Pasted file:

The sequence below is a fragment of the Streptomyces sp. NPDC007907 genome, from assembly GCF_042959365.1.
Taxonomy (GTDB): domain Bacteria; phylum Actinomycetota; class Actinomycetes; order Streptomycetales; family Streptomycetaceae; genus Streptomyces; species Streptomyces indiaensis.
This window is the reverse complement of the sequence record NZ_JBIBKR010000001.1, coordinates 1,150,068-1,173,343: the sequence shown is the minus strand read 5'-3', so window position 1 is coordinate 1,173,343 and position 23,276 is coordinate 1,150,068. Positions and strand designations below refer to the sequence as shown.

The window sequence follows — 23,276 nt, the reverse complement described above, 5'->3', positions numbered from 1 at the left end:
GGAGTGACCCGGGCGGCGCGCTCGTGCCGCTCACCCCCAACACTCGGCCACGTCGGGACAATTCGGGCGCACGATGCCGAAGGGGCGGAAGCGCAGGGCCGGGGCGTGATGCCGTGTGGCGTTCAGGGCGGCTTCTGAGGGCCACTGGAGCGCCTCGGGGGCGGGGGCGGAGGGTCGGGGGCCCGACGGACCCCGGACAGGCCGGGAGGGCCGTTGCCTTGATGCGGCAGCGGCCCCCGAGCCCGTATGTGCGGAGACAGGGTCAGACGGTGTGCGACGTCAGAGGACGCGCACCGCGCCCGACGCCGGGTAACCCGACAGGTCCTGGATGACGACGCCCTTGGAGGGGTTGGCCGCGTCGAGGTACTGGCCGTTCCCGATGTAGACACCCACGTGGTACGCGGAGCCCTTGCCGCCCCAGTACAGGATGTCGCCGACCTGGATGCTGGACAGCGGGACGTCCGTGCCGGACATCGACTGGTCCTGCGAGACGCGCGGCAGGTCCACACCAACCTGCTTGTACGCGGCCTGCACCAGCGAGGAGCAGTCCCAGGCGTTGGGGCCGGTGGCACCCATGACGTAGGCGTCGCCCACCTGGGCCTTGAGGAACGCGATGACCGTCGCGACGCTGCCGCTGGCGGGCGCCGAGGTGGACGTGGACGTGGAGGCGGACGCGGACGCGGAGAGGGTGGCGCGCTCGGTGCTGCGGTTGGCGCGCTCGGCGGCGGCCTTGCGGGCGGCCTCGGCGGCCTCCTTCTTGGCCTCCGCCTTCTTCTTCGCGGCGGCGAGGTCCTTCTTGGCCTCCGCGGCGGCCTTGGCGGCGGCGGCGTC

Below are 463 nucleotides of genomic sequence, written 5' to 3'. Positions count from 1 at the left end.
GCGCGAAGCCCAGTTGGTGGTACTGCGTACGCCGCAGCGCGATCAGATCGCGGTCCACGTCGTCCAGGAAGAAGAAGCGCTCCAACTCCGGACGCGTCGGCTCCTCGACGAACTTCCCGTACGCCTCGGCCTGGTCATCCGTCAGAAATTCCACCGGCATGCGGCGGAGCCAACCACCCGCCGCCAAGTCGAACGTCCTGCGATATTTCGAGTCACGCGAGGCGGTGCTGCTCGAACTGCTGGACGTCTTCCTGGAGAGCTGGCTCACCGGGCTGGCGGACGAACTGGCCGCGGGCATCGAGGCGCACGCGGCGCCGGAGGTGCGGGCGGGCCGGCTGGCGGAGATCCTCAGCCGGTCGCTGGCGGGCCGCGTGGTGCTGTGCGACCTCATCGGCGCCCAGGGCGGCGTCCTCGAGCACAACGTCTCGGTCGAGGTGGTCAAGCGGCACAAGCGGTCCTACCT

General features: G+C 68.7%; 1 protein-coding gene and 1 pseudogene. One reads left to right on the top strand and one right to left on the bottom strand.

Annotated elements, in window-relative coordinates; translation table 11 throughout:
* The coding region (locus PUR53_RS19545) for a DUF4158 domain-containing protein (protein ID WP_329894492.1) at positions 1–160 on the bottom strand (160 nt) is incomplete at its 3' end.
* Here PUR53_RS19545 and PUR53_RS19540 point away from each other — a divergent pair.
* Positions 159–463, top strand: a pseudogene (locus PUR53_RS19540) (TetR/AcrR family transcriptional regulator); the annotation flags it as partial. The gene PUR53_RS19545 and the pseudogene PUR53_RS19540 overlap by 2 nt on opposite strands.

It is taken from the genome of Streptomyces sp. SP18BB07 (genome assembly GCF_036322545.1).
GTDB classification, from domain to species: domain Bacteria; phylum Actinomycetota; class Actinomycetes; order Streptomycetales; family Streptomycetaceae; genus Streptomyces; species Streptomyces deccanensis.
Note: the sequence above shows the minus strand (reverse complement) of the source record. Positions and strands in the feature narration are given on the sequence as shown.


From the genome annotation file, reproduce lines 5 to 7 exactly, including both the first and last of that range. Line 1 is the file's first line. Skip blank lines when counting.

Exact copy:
GGAGTGACCCGGGCGGCGCGCTCGTGCCGCTCACCCCCAACACTCGGCCACGTCGGGACAATTCGGGCGCACGATGCCGAAGGGGCGGAAGCGCAGGGCCGGGGCGTGATGCCGTGTGGCGTTCAGGGCGGCTTCTGAGGGCCACTGGAGCGCCTCGGGGGCGGGGGCGGAGGGTCGGGGGCCCGACGGACCCCGGACAGGCCGGGAGGGCCGTTGCCTTGATGCGGCAGCGGCCCCCGAGCCCGTATGTGCGGAGACAGGGTCAGACGGTGTGCGACGTCAGAGGACGCGCACCGCGCCCGACGCCGGGTAACCCGACAGGTCCTGGATGACGACGCCCTTGGAGGGGTTGGCCGCGTCGAGGTACTGGCCGTTCCCGATGTAGACACCCACGTGGTACGCGGAGCCCTTGCCGCCCCAGTACAGGATGTCGCCGACCTGGATGCTGGACAGCGGGACGTCCGTGCCGGACATCGACTGGTCCTGCGAGACGCGCGGCAGGTCCACACCAACCTGCTTGTACGCGGCCTGCACCAGCGAGGAGCAGTCCCAGGCGTTGGGGCCGGTGGCACCCATGACGTAGGCGTCGCCCACCTGGGCCTTGAGGAACGCGATGACCGTCGCGACGCTGCCGCTGGCGGGCGCCGAGGTGGACGTGGACGTGGAGGCGGACGCGGACGCGGAGAGGGTGGCGCGCTCGGTGCTGCGGTTGGCGCGCTCGGCGGCGGCCTTGCGGGCGGCCTCGGCGGCCTCCTTCTTGGCCTCCGCCTTCTTCTTCGCGGCGGCGAGGTCCTTCTTGGCCTCCGCGGCGGCCTTGGCGGCGGCGGCGTC

Below are 463 nucleotides of genomic sequence, written 5' to 3'. Positions count from 1 at the left end.
GCGCGAAGCCCAGTTGGTGGTACTGCGTACGCCGCAGCGCGATCAGATCGCGGTCCACGTCGTCCAGGAAGAAGAAGCGCTCCAACTCCGGACGCGTCGGCTCCTCGACGAACTTCCCGTACGCCTCGGCCTGGTCATCCGTCAGAAATTCCACCGGCATGCGGCGGAGCCAACCACCCGCCGCCAAGTCGAACGTCCTGCGATATTTCGAGTCACGCGAGGCGGTGCTGCTCGAACTGCTGGACGTCTTCCTGGAGAGCTGGCTCACCGGGCTGGCGGACGAACTGGCCGCGGGCATCGAGGCGCACGCGGCGCCGGAGGTGCGGGCGGGCCGGCTGGCGGAGATCCTCAGCCGGTCGCTGGCGGGCCGCGTGGTGCTGTGCGACCTCATCGGCGCCCAGGGCGGCGTCCTCGAGCACAACGTCTCGGTCGAGGTGGTCAAGCGGCACAAGCGGTCCTACCT